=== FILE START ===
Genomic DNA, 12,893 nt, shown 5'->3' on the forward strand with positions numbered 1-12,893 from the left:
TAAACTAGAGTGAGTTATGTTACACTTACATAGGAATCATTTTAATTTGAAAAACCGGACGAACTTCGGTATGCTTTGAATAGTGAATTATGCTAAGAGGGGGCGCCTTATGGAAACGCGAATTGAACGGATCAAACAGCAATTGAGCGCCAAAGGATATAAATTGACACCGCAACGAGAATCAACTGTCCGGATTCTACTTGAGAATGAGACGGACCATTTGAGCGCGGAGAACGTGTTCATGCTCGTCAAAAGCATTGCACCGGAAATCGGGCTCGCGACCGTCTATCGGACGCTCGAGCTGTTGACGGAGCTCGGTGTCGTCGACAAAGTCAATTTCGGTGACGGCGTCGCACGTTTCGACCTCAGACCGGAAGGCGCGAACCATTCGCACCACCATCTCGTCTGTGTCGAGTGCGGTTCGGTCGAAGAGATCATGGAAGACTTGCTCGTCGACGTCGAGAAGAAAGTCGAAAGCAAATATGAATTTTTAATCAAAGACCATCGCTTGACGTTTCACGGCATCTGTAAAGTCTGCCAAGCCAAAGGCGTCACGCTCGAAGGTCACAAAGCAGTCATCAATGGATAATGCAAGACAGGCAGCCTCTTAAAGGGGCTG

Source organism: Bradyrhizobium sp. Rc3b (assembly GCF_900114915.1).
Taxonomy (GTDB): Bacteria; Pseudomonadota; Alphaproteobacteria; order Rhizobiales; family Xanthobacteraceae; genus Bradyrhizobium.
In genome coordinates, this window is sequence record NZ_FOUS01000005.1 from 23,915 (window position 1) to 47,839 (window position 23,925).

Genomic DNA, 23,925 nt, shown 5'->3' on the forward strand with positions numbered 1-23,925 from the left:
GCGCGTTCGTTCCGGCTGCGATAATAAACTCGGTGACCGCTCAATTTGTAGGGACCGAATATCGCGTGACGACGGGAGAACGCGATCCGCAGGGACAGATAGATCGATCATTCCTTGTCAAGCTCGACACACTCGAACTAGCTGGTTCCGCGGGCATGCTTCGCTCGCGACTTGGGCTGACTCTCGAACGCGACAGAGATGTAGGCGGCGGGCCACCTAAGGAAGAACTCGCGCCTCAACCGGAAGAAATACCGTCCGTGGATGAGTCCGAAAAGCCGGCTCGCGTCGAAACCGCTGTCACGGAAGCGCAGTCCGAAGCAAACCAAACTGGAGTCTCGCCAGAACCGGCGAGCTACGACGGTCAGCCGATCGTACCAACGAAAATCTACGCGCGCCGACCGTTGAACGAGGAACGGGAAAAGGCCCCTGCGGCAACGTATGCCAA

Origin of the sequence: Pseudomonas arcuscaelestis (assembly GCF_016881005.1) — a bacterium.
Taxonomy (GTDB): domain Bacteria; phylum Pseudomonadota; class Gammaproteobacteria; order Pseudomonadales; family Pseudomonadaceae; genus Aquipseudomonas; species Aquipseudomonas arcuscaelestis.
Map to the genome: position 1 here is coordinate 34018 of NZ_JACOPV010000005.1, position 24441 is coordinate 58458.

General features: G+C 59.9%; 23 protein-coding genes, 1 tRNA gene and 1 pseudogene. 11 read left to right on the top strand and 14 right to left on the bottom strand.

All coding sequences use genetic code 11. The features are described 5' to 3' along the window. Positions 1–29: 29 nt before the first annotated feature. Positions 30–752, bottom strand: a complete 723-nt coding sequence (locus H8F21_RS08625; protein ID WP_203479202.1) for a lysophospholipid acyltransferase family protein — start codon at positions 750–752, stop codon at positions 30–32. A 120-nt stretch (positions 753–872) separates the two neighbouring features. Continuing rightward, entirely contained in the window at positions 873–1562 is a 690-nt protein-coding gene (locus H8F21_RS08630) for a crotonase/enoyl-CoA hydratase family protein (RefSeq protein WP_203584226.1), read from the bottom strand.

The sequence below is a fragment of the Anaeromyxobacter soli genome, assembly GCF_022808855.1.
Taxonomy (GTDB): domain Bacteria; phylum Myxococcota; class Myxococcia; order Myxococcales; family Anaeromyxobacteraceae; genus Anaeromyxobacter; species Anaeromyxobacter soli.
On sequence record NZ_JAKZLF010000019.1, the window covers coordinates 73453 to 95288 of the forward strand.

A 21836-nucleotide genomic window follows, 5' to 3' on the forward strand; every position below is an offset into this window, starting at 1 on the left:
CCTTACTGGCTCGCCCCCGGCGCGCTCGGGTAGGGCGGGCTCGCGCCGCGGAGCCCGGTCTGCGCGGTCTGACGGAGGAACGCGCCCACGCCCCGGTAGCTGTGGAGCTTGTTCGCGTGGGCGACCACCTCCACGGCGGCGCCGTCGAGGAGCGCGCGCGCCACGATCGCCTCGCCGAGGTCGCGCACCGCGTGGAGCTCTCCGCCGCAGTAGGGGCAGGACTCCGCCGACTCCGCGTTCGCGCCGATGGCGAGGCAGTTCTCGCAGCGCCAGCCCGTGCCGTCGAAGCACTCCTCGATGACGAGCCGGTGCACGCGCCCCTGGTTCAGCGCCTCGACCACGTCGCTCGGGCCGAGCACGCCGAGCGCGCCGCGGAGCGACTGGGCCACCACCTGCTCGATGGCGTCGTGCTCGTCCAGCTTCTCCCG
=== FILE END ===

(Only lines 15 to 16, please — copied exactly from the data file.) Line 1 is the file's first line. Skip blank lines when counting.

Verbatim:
On sequence record NZ_JAKZLF010000019.1, the window covers coordinates 73453 to 95288 of the forward strand.

A 21836-nucleotide genomic window follows, 5' to 3' on the forward strand; every position below is an offset into this window, starting at 1 on the left: